This would show how perhaps, Victor is the man she lusts for, and Juan is just the man to give her a child, as well as how wrapped up in having a child she is, when she talks of having a child, she’s taken into another world. At the very beginning of the play, I would have her sitting on the floor, with both her head and arms resting onto a chair. Her legs would be bent towards the chair of which would be silhouetted underneath a nightgown. This is almost how you would expect a little girl to sit.

It is quite childish and depicts both the patriotic society as she is on the floor, not sitting on a chair like you would expect, women being lower down as well as again her age and how that links with the age they should be having children in the society. Her vulnerability is shown in quite a girly pose. When the little boy enters from her dream; I would have her look at him with desperate eyes and then as he leaves, stretch her arm out to him. This portrays even when she is not conscious of her actions, she still has a child foremost in her mind.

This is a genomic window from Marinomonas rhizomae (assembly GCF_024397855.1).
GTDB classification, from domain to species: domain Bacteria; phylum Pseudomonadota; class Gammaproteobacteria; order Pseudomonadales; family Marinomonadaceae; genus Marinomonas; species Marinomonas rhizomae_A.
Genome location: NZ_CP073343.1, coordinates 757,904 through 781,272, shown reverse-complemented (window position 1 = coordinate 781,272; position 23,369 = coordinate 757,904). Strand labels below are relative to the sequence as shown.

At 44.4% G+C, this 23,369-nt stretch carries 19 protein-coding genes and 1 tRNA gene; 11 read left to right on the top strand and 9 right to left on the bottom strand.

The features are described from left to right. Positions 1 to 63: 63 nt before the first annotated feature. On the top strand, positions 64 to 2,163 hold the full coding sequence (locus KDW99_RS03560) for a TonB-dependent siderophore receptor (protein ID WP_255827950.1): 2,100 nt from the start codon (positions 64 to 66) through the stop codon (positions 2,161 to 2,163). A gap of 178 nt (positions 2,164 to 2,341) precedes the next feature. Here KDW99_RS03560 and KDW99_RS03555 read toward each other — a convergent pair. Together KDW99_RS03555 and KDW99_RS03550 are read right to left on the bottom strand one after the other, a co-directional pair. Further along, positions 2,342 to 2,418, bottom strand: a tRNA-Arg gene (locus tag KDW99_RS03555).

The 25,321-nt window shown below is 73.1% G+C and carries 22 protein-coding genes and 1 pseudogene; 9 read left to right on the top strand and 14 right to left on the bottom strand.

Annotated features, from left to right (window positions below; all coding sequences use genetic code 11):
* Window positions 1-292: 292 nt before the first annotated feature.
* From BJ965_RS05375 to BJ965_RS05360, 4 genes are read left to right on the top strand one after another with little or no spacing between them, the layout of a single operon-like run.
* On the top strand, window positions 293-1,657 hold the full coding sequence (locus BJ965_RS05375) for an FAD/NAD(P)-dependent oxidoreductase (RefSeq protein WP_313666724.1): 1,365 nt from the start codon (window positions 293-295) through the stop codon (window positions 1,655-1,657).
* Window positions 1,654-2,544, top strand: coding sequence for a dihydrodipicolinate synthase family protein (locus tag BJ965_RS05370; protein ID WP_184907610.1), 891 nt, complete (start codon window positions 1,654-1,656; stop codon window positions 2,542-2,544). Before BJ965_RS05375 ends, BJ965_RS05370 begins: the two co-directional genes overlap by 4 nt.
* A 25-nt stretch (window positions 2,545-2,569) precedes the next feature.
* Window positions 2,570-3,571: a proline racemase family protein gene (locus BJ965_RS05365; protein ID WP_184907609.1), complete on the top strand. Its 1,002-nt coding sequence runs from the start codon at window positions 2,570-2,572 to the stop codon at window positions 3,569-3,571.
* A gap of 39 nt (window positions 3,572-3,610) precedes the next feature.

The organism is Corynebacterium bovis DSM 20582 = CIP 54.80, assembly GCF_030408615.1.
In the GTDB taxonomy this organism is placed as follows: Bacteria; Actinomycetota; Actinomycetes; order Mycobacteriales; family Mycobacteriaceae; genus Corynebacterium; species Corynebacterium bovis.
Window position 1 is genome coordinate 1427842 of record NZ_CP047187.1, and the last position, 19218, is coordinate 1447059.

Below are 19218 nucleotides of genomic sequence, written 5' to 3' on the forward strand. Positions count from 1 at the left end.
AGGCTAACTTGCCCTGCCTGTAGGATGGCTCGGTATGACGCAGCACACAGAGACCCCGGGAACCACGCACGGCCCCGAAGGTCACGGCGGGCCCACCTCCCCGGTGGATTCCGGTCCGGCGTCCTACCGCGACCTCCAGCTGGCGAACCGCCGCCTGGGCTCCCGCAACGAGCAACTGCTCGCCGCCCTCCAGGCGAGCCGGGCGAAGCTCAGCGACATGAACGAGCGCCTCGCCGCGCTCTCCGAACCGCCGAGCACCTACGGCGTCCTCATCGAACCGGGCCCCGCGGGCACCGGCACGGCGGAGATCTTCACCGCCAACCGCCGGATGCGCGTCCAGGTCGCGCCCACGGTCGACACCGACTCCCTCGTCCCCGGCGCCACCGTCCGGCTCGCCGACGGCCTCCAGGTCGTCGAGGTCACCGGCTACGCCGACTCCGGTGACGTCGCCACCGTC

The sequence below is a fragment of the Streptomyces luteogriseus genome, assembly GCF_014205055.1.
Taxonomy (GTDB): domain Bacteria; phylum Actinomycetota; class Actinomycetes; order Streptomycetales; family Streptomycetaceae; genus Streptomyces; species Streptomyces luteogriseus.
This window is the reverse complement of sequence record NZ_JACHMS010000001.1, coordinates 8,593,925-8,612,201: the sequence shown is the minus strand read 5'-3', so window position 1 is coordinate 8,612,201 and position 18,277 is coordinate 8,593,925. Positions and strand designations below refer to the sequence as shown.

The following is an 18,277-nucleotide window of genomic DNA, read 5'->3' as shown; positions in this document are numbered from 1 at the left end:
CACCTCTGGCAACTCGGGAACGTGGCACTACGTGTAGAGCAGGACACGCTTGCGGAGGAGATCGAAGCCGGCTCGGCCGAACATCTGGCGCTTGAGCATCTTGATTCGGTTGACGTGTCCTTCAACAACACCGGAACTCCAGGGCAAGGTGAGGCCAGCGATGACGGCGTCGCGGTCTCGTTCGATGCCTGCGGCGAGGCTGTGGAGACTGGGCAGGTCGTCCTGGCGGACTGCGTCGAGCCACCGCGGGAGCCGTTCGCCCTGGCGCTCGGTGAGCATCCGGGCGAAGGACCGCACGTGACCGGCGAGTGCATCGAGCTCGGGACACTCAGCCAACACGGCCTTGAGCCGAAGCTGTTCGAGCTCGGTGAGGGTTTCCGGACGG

Together with the wanting look in her eyes, it lets the audience conjure up just how important this baby; preferably a boy is to her. When Yerma begins to sing, it is the first time the audience has seen this happen, and I want them to be taken almost into the other world Yerma takes herself when she sings this song. It would be very peaceful and quite quiet. She would remain seated how she was when the boy entered, but now twiddling with her hair, splayed across the chair. This would show how she desperately wants this child, and how she is although perhaps barren, very feminine and youthful.